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10 things you need to know in markets, October 26



Good morning! Here’s what you need to know in markets on Friday.

Andy Rubin Essential
Essential CEO and founder
Andy Rubin holding the PH-1.


1. The
Chinese yuan has fallen to the lowest level since May 2008
leading to a new wave of risk aversion across the Asian
The US dollar compared to the
onshore-traded yuan hit a high of 6.9642 in early trade on
Friday, surpassing the previous high of 6.9603 set in early
January last year. The ongoing weakening of China’s
currency helps to keep the nation’s exports somewhat competitive
when increasing numbers of its goods are being subjected to
import tariffs by the Trump administration.

2. In the wake of a bombshell New
York Times story
 detailing Android creator Andy Rubin’s
departure from Google following a sexual misconduct
CEO Sundar Pichai sent an email to Alphabet
In the memo, Pichai says that the company
has fired 48 people for sexual harassment in the past two years,
and claims that none of them received an exit package. He said
that 13 of these people were senior managers or above.

3. Surveys of US businesses from the Federal Reserve and
market-research firm Markit
found widespread worries about escalating tariffs resulting from
President Donald Trump’s trade war with China
Individual companies have started to tabulate the new costs
they’re likely to incur from the tariffs — Tesla, 3M, Ford, and
Harley-Davidson have said they’re expecting millions of dollars
in costs.

4. Amazon on Thursday reported third-quarter earnings
that were more than $2 a share better than analysts had
 But the company’s revenue for the period
was lower than expected, and it
offered a disappointing revenue forecast for the fourth
quarter. Investors sold off the stock
, shares at one
point plunged 9% lower in extended trading.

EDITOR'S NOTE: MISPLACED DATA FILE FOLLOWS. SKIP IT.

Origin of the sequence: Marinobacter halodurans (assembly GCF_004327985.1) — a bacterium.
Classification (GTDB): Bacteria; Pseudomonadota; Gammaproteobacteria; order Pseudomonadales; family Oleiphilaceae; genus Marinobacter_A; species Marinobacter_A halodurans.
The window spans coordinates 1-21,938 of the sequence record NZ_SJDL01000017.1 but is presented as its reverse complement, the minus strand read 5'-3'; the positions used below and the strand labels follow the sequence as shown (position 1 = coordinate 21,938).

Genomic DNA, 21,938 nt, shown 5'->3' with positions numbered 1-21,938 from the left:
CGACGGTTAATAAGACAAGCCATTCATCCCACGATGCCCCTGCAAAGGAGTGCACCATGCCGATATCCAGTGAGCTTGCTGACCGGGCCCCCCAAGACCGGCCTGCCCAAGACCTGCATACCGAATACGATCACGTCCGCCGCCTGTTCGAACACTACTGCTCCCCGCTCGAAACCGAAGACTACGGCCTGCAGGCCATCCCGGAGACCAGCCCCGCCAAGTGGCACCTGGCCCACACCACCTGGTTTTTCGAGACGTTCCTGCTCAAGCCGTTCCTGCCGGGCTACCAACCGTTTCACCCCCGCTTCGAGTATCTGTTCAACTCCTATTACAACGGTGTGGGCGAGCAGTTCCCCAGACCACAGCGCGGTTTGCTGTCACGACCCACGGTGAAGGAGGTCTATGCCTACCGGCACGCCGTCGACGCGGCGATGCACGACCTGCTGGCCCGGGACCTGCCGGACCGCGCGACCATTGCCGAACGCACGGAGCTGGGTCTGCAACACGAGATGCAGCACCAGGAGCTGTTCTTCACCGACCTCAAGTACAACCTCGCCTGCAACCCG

5. Two Sears board directors have
hired investment bank Evercore to scrutinize deals
that were
led by former Sears CEO Eddie Lampert before the US retailer
filed for bankruptcy protection, people familiar with the matter
said on Friday.
The deals, including separations of
Sears’ businesses and real estate, may come under examination in
bankruptcy proceedings, with creditors claiming the transactions
stripped the retailer of valuable assets.

6. The
US economy likely slowed in the third quarter
, held back by a
tariff-related drop in soybean exports, but the pace probably
remained strong enough to stay on track to hit the Trump
administration’s 3% target this year.
domestic product probably increased at a 3.3% annualized rate,
according to a Reuters survey of economists. The Commerce
Department will publish its snapshot of third quarter economic
growth on Friday at 8:30 a.m. in Washington.

7. The
United Nations on Thursday said journalist Jamal Khashoggi’s
murder “bears all the hallmarks of an extrajudicial
committed by the Saudi
 Speaking at a press conference, Agnes
Callamard, the United Nations Special Rapporteur on
Extrajudicial, Summary or Arbitrary
Executions, said that those who masterminded
Khashoggi’s killing are “are high enough to represent the state.”

Ethiopia elected its first female president.
Sahle-Work Zewde
was unanimously elected Thursday by the African country’s
lawmakers, CBS News reports.
 Sahle-Work Zewde,
who has worked as a diplomat for several United Nations
organizations, will take over for Mulatu Teshome, who
resigned the presidency Wednesday. 

9. Australia’s former foreign minister Julia Bishop says

direct and consistent pressure from Beijing effectively skewered
any chance Canberra had of even striking up a conversation with
on a free trade deal. 
The startling
concession highlights how Beijing is apparently comfortable
exerting pressures at the very highest corridors of power to
secure its interests.

10. Drought is
expected to cut eastern Australia’s crop production this year to
less than half the average
over the past 20 years
with New South Wales to be worst hit, the country’s agricultural
commodities forecaster said on Friday.


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